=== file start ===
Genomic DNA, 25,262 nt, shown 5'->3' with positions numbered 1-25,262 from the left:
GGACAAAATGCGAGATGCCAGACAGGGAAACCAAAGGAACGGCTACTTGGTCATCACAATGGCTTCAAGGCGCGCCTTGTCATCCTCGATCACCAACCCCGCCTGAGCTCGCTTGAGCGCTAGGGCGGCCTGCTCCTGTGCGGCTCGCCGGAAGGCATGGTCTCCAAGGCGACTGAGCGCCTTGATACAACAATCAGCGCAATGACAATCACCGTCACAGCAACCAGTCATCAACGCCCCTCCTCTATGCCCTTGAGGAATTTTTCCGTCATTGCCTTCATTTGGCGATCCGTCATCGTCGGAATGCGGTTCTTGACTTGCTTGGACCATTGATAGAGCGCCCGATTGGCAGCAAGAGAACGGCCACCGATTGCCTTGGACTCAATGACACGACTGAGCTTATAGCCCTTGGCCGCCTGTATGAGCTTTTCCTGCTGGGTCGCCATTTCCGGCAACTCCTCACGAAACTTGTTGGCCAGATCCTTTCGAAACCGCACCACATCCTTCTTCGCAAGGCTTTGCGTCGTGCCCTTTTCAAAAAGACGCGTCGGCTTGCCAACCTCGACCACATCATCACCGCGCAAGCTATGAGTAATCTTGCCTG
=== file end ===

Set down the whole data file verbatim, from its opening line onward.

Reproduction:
Genomic DNA, 25,262 nt, shown 5'->3' with positions numbered 1-25,262 from the left:
GGACAAAATGCGAGATGCCAGACAGGGAAACCAAAGGAACGGCTACTTGGTCATCACAATGGCTTCAAGGCGCGCCTTGTCATCCTCGATCACCAACCCCGCCTGAGCTCGCTTGAGCGCTAGGGCGGCCTGCTCCTGTGCGGCTCGCCGGAAGGCATGGTCTCCAAGGCGACTGAGCGCCTTGATACAACAATCAGCGCAATGACAATCACCGTCACAGCAACCAGTCATCAACGCCCCTCCTCTATGCCCTTGAGGAATTTTTCCGTCATTGCCTTCATTTGGCGATCCGTCATCGTCGGAATGCGGTTCTTGACTTGCTTGGACCATTGATAGAGCGCCCGATTGGCAGCAAGAGAACGGCCACCGATTGCCTTGGACTCAATGACACGACTGAGCTTATAGCCCTTGGCCGCCTGTATGAGCTTTTCCTGCTGGGTCGCCATTTCCGGCAACTCCTCACGAAACTTGTTGGCCAGATCCTTTCGAAACCGCACCACATCCTTCTTCGCAAGGCTTTGCGTCGTGCCCTTTTCAAAAAGACGCGTCGGCTTGCCAACCTCGACCACATCATCACCGCGCAAGCTATGAGTAATCTTGCCTG